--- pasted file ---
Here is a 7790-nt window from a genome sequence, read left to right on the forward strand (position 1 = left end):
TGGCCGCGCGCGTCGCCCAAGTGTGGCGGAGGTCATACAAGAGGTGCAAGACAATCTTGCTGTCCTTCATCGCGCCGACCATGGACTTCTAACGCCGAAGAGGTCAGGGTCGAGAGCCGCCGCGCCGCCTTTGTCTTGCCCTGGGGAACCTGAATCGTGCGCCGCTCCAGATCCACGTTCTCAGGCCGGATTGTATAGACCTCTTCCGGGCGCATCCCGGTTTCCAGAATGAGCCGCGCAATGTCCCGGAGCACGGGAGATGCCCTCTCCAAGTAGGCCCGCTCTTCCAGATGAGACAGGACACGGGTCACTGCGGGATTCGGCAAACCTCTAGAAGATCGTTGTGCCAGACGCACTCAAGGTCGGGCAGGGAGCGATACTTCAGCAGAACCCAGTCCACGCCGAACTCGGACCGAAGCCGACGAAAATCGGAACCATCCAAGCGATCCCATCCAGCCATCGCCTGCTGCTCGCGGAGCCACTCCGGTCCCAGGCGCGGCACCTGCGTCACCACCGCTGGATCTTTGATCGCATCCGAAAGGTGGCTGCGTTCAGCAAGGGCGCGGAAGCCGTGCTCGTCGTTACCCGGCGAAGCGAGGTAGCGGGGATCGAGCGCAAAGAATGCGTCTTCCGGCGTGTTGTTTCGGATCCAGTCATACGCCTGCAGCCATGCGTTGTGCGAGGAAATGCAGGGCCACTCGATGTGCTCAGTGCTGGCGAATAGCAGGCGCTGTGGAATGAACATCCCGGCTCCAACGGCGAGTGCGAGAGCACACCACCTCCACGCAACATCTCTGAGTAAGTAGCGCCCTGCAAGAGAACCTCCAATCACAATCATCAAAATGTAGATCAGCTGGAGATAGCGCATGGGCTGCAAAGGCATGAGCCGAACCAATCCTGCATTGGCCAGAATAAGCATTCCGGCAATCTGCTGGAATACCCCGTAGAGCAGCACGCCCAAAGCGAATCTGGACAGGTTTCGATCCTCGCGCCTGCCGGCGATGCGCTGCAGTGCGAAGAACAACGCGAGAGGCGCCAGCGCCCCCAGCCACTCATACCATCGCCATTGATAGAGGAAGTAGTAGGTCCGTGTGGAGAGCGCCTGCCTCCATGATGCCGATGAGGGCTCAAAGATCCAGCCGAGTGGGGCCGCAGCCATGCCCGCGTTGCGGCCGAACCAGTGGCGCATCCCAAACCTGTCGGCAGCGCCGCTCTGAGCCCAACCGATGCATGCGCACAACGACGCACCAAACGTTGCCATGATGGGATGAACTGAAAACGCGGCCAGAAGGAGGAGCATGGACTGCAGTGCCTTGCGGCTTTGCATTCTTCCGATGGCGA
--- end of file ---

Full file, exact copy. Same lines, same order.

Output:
Here is a 7790-nt window from a genome sequence, read left to right on the forward strand (position 1 = left end):
TGGCCGCGCGCGTCGCCCAAGTGTGGCGGAGGTCATACAAGAGGTGCAAGACAATCTTGCTGTCCTTCATCGCGCCGACCATGGACTTCTAACGCCGAAGAGGTCAGGGTCGAGAGCCGCCGCGCCGCCTTTGTCTTGCCCTGGGGAACCTGAATCGTGCGCCGCTCCAGATCCACGTTCTCAGGCCGGATTGTATAGACCTCTTCCGGGCGCATCCCGGTTTCCAGAATGAGCCGCGCAATGTCCCGGAGCACGGGAGATGCCCTCTCCAAGTAGGCCCGCTCTTCCAGATGAGACAGGACACGGGTCACTGCGGGATTCGGCAAACCTCTAGAAGATCGTTGTGCCAGACGCACTCAAGGTCGGGCAGGGAGCGATACTTCAGCAGAACCCAGTCCACGCCGAACTCGGACCGAAGCCGACGAAAATCGGAACCATCCAAGCGATCCCATCCAGCCATCGCCTGCTGCTCGCGGAGCCACTCCGGTCCCAGGCGCGGCACCTGCGTCACCACCGCTGGATCTTTGATCGCATCCGAAAGGTGGCTGCGTTCAGCAAGGGCGCGGAAGCCGTGCTCGTCGTTACCCGGCGAAGCGAGGTAGCGGGGATCGAGCGCAAAGAATGCGTCTTCCGGCGTGTTGTTTCGGATCCAGTCATACGCCTGCAGCCATGCGTTGTGCGAGGAAATGCAGGGCCACTCGATGTGCTCAGTGCTGGCGAATAGCAGGCGCTGTGGAATGAACATCCCGGCTCCAACGGCGAGTGCGAGAGCACACCACCTCCACGCAACATCTCTGAGTAAGTAGCGCCCTGCAAGAGAACCTCCAATCACAATCATCAAAATGTAGATCAGCTGGAGATAGCGCATGGGCTGCAAAGGCATGAGCCGAACCAATCCTGCATTGGCCAGAATAAGCATTCCGGCAATCTGCTGGAATACCCCGTAGAGCAGCACGCCCAAAGCGAATCTGGACAGGTTTCGATCCTCGCGCCTGCCGGCGATGCGCTGCAGTGCGAAGAACAACGCGAGAGGCGCCAGCGCCCCCAGCCACTCATACCATCGCCATTGATAGAGGAAGTAGTAGGTCCGTGTGGAGAGCGCCTGCCTCCATGATGCCGATGAGGGCTCAAAGATCCAGCCGAGTGGGGCCGCAGCCATGCCCGCGTTGCGGCCGAACCAGTGGCGCATCCCAAACCTGTCGGCAGCGCCGCTCTGAGCCCAACCGATGCATGCGCACAACGACGCACCAAACGTTGCCATGATGGGATGAACTGAAAACGCGGCCAGAAGGAGGAGCATGGACTGCAGTGCCTTGCGGCTTTGCATTCTTCCGATGGCGA